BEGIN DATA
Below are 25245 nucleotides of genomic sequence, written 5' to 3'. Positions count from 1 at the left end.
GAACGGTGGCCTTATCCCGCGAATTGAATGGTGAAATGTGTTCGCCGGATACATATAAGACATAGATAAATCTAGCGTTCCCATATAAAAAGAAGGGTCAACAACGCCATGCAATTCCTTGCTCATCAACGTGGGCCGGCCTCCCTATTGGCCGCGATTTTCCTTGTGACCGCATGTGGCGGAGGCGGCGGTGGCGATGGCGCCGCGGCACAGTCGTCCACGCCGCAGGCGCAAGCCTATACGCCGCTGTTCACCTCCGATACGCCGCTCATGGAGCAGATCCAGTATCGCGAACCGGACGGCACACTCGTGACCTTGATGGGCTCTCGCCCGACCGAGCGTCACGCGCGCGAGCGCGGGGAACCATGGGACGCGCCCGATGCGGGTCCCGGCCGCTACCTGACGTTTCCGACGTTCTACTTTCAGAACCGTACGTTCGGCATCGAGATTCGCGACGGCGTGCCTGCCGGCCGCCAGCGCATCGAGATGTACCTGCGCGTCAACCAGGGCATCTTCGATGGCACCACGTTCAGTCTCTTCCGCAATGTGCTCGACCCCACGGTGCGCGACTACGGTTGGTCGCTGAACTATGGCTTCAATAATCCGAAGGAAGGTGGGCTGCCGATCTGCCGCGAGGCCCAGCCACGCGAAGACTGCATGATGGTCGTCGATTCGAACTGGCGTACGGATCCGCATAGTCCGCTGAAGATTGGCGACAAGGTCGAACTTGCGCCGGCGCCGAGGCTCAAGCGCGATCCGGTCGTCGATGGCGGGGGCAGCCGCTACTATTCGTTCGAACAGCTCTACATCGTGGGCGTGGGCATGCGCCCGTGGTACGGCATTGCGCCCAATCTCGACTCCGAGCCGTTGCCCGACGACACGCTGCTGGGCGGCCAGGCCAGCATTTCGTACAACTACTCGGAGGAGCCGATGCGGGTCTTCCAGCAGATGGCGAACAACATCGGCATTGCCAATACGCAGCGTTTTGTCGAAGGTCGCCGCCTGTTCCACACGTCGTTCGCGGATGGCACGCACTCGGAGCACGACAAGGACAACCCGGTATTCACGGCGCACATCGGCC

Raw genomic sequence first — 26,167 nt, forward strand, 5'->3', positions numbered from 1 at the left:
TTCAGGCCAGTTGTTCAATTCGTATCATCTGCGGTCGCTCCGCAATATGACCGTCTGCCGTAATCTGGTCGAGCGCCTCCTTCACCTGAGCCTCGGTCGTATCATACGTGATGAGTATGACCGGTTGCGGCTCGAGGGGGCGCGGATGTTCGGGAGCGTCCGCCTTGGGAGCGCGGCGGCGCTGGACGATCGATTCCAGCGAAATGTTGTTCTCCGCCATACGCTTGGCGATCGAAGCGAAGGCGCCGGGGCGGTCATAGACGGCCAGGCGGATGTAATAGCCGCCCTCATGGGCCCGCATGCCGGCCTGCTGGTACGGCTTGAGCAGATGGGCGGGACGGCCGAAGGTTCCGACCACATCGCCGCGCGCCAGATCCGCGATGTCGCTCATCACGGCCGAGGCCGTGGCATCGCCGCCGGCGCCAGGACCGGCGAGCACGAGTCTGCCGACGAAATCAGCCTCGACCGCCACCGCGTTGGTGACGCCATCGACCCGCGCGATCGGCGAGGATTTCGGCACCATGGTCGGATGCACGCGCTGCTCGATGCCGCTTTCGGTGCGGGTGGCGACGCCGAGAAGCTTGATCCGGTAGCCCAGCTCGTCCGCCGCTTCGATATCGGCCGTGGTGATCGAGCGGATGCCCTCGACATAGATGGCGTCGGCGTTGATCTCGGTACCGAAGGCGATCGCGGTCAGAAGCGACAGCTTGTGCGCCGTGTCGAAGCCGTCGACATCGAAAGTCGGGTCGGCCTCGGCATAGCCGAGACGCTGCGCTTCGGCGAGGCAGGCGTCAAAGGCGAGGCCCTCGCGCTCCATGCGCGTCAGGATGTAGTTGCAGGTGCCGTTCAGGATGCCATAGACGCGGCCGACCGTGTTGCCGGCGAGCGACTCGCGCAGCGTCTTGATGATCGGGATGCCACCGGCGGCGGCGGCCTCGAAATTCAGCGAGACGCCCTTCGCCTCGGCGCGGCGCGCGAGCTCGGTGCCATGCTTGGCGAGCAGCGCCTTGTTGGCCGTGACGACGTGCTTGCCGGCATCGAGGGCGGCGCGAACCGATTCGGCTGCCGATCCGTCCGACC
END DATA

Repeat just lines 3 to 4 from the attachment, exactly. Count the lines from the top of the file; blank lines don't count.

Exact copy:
Raw genomic sequence first — 26,167 nt, forward strand, 5'->3', positions numbered from 1 at the left:
TTCAGGCCAGTTGTTCAATTCGTATCATCTGCGGTCGCTCCGCAATATGACCGTCTGCCGTAATCTGGTCGAGCGCCTCCTTCACCTGAGCCTCGGTCGTATCATACGTGATGAGTATGACCGGTTGCGGCTCGAGGGGGCGCGGATGTTCGGGAGCGTCCGCCTTGGGAGCGCGGCGGCGCTGGACGATCGATTCCAGCGAAATGTTGTTCTCCGCCATACGCTTGGCGATCGAAGCGAAGGCGCCGGGGCGGTCATAGACGGCCAGGCGGATGTAATAGCCGCCCTCATGGGCCCGCATGCCGGCCTGCTGGTACGGCTTGAGCAGATGGGCGGGACGGCCGAAGGTTCCGACCACATCGCCGCGCGCCAGATCCGCGATGTCGCTCATCACGGCCGAGGCCGTGGCATCGCCGCCGGCGCCAGGACCGGCGAGCACGAGTCTGCCGACGAAATCAGCCTCGACCGCCACCGCGTTGGTGACGCCATCGACCCGCGCGATCGGCGAGGATTTCGGCACCATGGTCGGATGCACGCGCTGCTCGATGCCGCTTTCGGTGCGGGTGGCGACGCCGAGAAGCTTGATCCGGTAGCCCAGCTCGTCCGCCGCTTCGATATCGGCCGTGGTGATCGAGCGGATGCCCTCGACATAGATGGCGTCGGCGTTGATCTCGGTACCGAAGGCGATCGCGGTCAGAAGCGACAGCTTGTGCGCCGTGTCGAAGCCGTCGACATCGAAAGTCGGGTCGGCCTCGGCATAGCCGAGACGCTGCGCTTCGGCGAGGCAGGCGTCAAAGGCGAGGCCCTCGCGCTCCATGCGCGTCAGGATGTAGTTGCAGGTGCCGTTCAGGATGCCATAGACGCGGCCGACCGTGTTGCCGGCGAGCGACTCGCGCAGCGTCTTGATGATCGGGATGCCACCGGCGGCGGCGGCCTCGAAATTCAGCGAGACGCCCTTCGCCTCGGCGCGGCGCGCGAGCTCGGTGCCATGCTTGGCGAGCAGCGCCTTGTTGGCCGTGACGACGTGCTTGCCGGCATCGAGGGCGGCGCGAACCGATTCGGCTGCCGATCCGTCCGACC